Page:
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Both were arguably the best in their sport's history. They had nicknames that suggested arrogance – "Mr. Hockey" and "The Greatest" – and yet, when affixed to them, drew only respect and approval. They each wore these identities with honor, and lifted their sports by doing so.
It is not without irony that the loss of these men brings such sadness. During their careers, which overlapped in the turbulent decades of the 1960s and 1970s, they could be rather unpleasant. Ali became famous by punching people, disfiguring faces and sometimes images. He patronized and demeaned Joe Frazier, calling him a "gorilla" and worse. Howe lorded over his opponents with size and strength that must have felt downright unfair to those he skated against. The "Gordie Howe hat trick," a goal, assist and a fight, is attached to his reputation but the harsher toll was surely taken by all the untold elbows, shoulders and other indelicacies. The first anecdote in Sports Illustrated's obituary of Howe depicts him hovering over Bobby Baun, wielding a stick like a sword. "As a supine Baun gasped for breath," Michael Farber wrote, "the Red Wings' star straddled him and growled, 'Now we're even, you s.o.b.' "
It's also notable that many sports fans lack a clear memory of each athlete's playing days. Both men were active only into the early 1980s, and you have to be over 40 to remember watching them more than once or twice. You have to be much older to recall Howe winning one of his four Stanley Cups or Ali first winning a title. Even President Obama, in his statement on Ali's passing, acknowledges he was too young at the time of the second Sonny Liston fight "to understand who he was."
But the time between their sports achievements and their deaths say perhaps more about their memory than anything. Ali stood for civil rights, for anti-war protest, and for the Muslim faith. He stood for the entire nation in 1996 when he lit the Olympic cauldron in Atlanta. Howe was perhaps the best ambassador his sport has ever known. Those who loved hockey's beauty could identify with the way he skated. Those who identified with hockey's toughness admired his grit. Stars who followed in his wake all carved their own legends – Wayne Gretzky's dazzling skill, Mark Messier's leadership, Maurice Richard's speed, Bobby Orr's two-way dominance – but they all seemed to be pieces of what Howe created before. And Howe stood for hockey with his openness and kindness whether in the company of elders or children. He was unfailingly polite, truly a testament to his roots on the Canadian prairie, and also comfortable as a celebrity in a way many hockey players are not. Even in his later years, he could be found in the echoing hallways of Joe Louis Arena, outside the Red Wings' locker room, grinning and posing for photos. His grin was radiant, and his gray hair and dignified manner made him both avuncular and imposing at the same time.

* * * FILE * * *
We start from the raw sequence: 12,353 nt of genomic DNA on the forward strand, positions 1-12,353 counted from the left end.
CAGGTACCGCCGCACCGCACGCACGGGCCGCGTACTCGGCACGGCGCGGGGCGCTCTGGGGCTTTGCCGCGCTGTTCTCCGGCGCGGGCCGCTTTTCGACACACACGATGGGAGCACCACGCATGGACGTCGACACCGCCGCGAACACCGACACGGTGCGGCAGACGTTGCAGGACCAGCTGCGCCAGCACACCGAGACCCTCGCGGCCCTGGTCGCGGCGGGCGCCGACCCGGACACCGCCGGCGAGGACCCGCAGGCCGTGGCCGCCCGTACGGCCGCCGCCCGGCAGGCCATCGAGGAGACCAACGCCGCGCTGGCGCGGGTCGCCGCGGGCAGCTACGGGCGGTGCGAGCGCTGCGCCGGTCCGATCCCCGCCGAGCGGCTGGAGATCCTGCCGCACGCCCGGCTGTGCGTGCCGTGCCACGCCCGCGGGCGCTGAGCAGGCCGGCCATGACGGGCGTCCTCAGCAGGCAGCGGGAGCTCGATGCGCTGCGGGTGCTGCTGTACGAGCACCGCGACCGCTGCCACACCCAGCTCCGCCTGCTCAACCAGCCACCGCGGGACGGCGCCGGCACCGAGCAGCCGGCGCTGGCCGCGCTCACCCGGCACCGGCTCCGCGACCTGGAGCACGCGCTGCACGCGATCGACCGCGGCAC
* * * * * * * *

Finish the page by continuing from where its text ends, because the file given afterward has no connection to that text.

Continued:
Many of today's hockey fans remember Howe for his relationship with Wayne Gretzky, another legend who wore a pompous nickname ("The Great One") with tremendous class. This was a situation that could have been thorny, as Gretzky chased Howe's 801 goals the way Tiger Woods chases Jack Nicklaus. Gretzky wore No. 99 in part as a tribute to Howe's 9, and eventually Gretzky caught and passed Howe in the record books. Howe was welcoming and supportive rather than petty and bitter, and the hockey world saw them as upholders of their sport rather than egomaniacs in a tug-of-war. On Friday, upon learning of Howe's death, Gretzky called his old friend, "the greatest hockey player ever … but, more importantly, the nicest man I have ever met."
Ali also understood his responsibility to his sport and all sports. He too posed for photos and put up his dukes even when his mind and body continued to fail him in old age. There are many people in America and elsewhere who have a photo with Ali or Howe, still uplifted by a brief encounter. Both boxing and hockey have faced various existential challenges since they retired, but Howe and Ali made the glory days feel as permanent as their championships.
Both men endured frustration we can't imagine. Ali nearly lost his livelihood and his freedom because of the anti-war stand he took; Howe grew up in the throes of the Depression, with his father earning only 40 cents an hour, and he himself was vastly underpaid for a lot of his career. But the most painful moments were in private. Ali had to endure the ravages of Parkinson's, as the disease mercilessly took many of his physical and mental gifts away. Howe had to face something even worse, the decline of his wife of 55 years, Colleen. "Mrs. Hockey" suffered from Pick's disease, a form of dementia, and a man who once knew the fabled life of a hockey player spent his days as her caregiver: cooking meals, cleaning and providing emotional support even when it was no longer returned.
"This love," Howe told the National Post in 2008, a year before Colleen died, "it goes a lot farther than playing a stupid game and fighting people."
That might be the truest way to describe both Howe and Ali. Their devotion, whether to faith or causes or people, went so much deeper than the sports they played. It gave them ballast and it gave the rest of us inspiration. Their physical toughness was forged by a spiritual resilience that best defines who they really were. And in an era where we constantly evaluate sports heroes, criticizing them for turnovers and tweets, it's good to remember the kind of dignity that stands over time.
They were winners and fighters, icons and heroes. Ultimately, though, they were more than that. They were gentlemen.
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